I’d love to go into more, but that would be a whole article! That’s about all the time we have today. Join me tomorrow when I explain a little more why Darksteel slowed the format down. G’night everybody!
Hey there, it’s time for another knowledge session from yours truly. I bet you wondered how you got by in life without this column. Well luckily for all you folks out there, you don’t need to worry about that anymore. And with that, I think it’s time for a little Reader Mail! Hey!
I can’t seem to escape the dark cloud that was April 1. Today’s letter comes to us from Michael Chaulk. Michael writes:
What on Earth, there is no way Jackie Brown is better than either Pulp or Dogs. With that, I think your selection is better than Turian’s only because he listed Pulp Fiction so low. Personally I’d list Pulp 1st, Dogs second, From Dusk till Dawn 3rd, and Desperado 4th. Naked Selma seems above average.
I do agree with your assessments on Pulp versus Dogs though.
Question, in a draft there was of notable choice a Spikeshot and Platinum Angel first pack, first pick. I took the spikeshot, but was criticized by my peers for not taking the Angel. I was just wondering what you would have done in the given situation? There was also no other good red cards, 2 decent green cards and some playable artifacts as well.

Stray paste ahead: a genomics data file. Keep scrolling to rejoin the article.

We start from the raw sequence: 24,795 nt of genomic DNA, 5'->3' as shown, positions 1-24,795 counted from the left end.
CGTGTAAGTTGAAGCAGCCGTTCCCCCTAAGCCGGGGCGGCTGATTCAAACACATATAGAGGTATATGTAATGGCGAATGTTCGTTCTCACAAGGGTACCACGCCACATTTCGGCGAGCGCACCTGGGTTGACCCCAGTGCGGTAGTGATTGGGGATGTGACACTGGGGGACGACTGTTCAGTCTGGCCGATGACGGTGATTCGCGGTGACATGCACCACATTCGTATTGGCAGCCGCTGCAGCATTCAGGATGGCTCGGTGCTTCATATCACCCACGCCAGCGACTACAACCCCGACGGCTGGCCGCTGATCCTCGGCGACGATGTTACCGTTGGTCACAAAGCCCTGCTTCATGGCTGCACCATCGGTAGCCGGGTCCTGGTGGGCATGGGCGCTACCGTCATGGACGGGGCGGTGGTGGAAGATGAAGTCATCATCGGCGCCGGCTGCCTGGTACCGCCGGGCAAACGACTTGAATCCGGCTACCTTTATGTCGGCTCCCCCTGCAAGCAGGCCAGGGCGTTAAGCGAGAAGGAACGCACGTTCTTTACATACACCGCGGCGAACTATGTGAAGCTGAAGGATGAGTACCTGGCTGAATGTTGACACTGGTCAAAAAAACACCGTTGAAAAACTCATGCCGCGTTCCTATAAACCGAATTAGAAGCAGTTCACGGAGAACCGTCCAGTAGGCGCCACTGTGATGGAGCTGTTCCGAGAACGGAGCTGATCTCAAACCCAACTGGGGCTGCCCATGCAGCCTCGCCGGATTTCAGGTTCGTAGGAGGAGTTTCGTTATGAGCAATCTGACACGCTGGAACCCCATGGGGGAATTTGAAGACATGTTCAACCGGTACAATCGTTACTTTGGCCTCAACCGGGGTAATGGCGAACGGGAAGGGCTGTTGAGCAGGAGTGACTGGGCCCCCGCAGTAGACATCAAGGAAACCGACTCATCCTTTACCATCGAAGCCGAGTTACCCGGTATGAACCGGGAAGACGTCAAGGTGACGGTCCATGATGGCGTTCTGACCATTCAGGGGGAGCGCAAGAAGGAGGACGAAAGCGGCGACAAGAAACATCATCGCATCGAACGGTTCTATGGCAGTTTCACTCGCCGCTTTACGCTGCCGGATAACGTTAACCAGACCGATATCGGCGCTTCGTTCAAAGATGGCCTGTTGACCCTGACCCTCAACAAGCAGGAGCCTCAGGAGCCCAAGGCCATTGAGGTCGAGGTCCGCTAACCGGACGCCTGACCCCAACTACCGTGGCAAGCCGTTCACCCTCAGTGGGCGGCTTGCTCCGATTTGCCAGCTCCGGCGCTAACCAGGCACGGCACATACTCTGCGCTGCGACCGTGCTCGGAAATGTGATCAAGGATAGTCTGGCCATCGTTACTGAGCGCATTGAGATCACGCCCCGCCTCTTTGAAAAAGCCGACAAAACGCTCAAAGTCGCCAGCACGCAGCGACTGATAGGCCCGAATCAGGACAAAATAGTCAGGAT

That’s for the letter Michael. As I am sure you have learned the article was written by Josh Bennett. I want to clear up two things. First, Reservoir Dogs is significantly better than Pulp Fiction. Second, here is my pick order for movies Tarantino was associated with:
1. Dusk ’til Dawn
The ultimate guy movie. Crime, Vampires, Strippers, what the hell else could you ask for? Oh yeah, Cheech Marin triple cast!
2. Kill Bill
When I first saw this, I didn’t fully grasp its mastery. Fun, exciting, sexy, killer dialogue, and anime. Near perfect.
3. Reservoir Dogs